Proven Tactics of Drawing Attention to Product Launches by Lenold Vaz
You are excited to launch a new product but need to sort out tactics, and strategies before launch and post-launch for making it amazing. We dive into the same with Lenold Vaz, a growth and product consultant for SAAS and DTC companies.
- What are the steps for an amazing launch campaign for new product categories?
- How to leverage customer data and no code automation for smoothening a good product launch?
- If you are launching a product in a new market, what should you keep in mind?
- Let's deep dive into 3 examples of great new product launches and what made them successful.
Lenold Vaz: Launch is just day one. There's a lot more going after that. Right? I keep telling founders, don't worry about the launch that much, and think about the entire journey, but if we do have to do a launch, the first thing that I would do is look at the customer data that we have, who are the customers that we, who we think make the best segment and cohort that would really go after this product and really niche down on that.
Aashish: Let's go on a DTC drive today with Leonard Vaz growing and pretty much likes scales, SaaS, and DTC brands. He also is the founder of Beandeck, which is India's largest marketplace for everything Coffee.
Lenold Vaz: Thanks, Aashish. Thanks for having me, man. I'm really excited to chat with them.
How are you doing today? Hey, I'm good, man. How is all good over here? How's it going with you?
Aashish: Pretty, pretty awesome. Then why don't you give the listeners a bit of background on, you know, what you've been doing for the last decade? What have you been up to? How did DTC come onto you?
Lenold Vaz: Yeah, well, that's it's a, it's a weird story in which like, I don't have a definitive way in how I got into DTC, but lemme give you a quick background of the past, like 10, 12, or more than 12 years now, I've been in technology marketing, you know, like working on various products, started off with things like accounting software, like Thalia was actually my first job.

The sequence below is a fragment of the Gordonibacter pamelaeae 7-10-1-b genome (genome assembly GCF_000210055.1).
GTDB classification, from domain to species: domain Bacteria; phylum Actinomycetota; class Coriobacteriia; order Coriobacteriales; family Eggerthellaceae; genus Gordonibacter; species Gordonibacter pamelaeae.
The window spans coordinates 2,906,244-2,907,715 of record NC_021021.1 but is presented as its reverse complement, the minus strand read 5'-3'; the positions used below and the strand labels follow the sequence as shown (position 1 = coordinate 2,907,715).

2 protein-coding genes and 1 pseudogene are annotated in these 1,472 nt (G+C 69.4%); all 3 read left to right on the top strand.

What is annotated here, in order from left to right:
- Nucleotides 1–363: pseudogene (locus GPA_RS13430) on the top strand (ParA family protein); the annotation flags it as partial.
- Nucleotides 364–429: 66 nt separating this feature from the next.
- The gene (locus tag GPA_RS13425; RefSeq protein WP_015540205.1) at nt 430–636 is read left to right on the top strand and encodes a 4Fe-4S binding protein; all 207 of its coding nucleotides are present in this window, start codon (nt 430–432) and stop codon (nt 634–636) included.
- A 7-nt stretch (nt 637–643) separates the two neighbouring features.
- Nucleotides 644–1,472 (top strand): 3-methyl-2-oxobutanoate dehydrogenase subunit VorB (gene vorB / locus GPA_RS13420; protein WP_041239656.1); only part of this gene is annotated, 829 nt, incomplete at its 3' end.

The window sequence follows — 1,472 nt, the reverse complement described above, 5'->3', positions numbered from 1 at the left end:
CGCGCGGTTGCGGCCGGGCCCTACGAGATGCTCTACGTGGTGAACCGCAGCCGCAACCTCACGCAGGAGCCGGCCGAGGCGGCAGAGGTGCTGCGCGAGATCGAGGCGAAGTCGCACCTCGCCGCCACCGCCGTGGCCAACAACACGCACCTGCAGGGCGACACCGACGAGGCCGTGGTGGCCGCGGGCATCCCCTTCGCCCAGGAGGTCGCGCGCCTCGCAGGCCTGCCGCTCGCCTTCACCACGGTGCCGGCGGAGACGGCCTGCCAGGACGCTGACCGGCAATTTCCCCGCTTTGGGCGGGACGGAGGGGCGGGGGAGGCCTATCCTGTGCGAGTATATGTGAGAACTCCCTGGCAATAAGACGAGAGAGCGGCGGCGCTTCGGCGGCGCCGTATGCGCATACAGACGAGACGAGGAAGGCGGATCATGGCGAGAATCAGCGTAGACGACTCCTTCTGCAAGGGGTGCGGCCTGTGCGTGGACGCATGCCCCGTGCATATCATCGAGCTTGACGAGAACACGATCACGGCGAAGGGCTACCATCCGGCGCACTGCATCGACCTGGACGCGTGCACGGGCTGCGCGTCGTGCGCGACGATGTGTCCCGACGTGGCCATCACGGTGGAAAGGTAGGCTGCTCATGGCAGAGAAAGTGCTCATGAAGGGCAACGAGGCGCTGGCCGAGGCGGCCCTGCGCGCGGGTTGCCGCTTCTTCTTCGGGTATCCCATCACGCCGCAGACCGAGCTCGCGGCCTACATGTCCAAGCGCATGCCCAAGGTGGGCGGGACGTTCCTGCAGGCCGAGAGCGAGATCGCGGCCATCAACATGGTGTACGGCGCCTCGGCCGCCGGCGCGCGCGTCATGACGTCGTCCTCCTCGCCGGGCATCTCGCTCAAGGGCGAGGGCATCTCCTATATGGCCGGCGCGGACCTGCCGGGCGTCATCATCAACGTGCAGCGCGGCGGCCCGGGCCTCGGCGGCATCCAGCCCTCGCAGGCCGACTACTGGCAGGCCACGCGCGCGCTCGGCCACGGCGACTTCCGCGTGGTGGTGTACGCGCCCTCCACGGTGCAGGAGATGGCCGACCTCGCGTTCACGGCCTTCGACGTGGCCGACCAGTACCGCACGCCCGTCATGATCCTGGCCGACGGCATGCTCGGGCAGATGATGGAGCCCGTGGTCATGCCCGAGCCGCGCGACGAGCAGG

And everyone in India knows that. But other than that, moving on from there, I started working for a lot of startups in the domain name industry, which was completely global. Learned a lot from there while at the same time, I was super interested in startups in e-commerce and especially with the domain name business, I started getting into e-commerce because we were selling domain names also about two, three years back just before the pandemic actually decided, Hey, it's time to dip my hands into building something of my own and decided let's go out.
I was obsessed with coffee. So I decided to go out and build a marketplace with coffee because I couldn't find the coffees that I was looking for. And that's how Beandeck came about. And Beak is like, yeah, it's, it's a marketplace with coffee. Anyone who loves coffee should definitely go check it out.
We have. 500 plus coffees listed from the best roasters in the country. But apart from that, what I really realized was I love this business. And at the same time, when I was building my own business, I was also helping a couple of other founders, a couple of other guys build out and test out ideas that they had, where I really.
This is how you actually build an MVP. I've done it a hundred times before in a business, but I never really called it that, right? So this is how you build an MVP. This is how you push, and take it to market. And I really started enjoying the direct-to-consumer route and started consulting a couple of bigger names in direct-to-consumer from India to the states, to a couple in Europe, stuff like that.
So I got my hands dirty all around, and I realized very soon that I loved the journey. Taking an idea and actually bringing it to market. What is that first phase? How do you build that MVP? I absolutely love that piece. And then from that one to 10, how do you grow that? So yeah, that's like a quick run-through of what, what all I do, and how.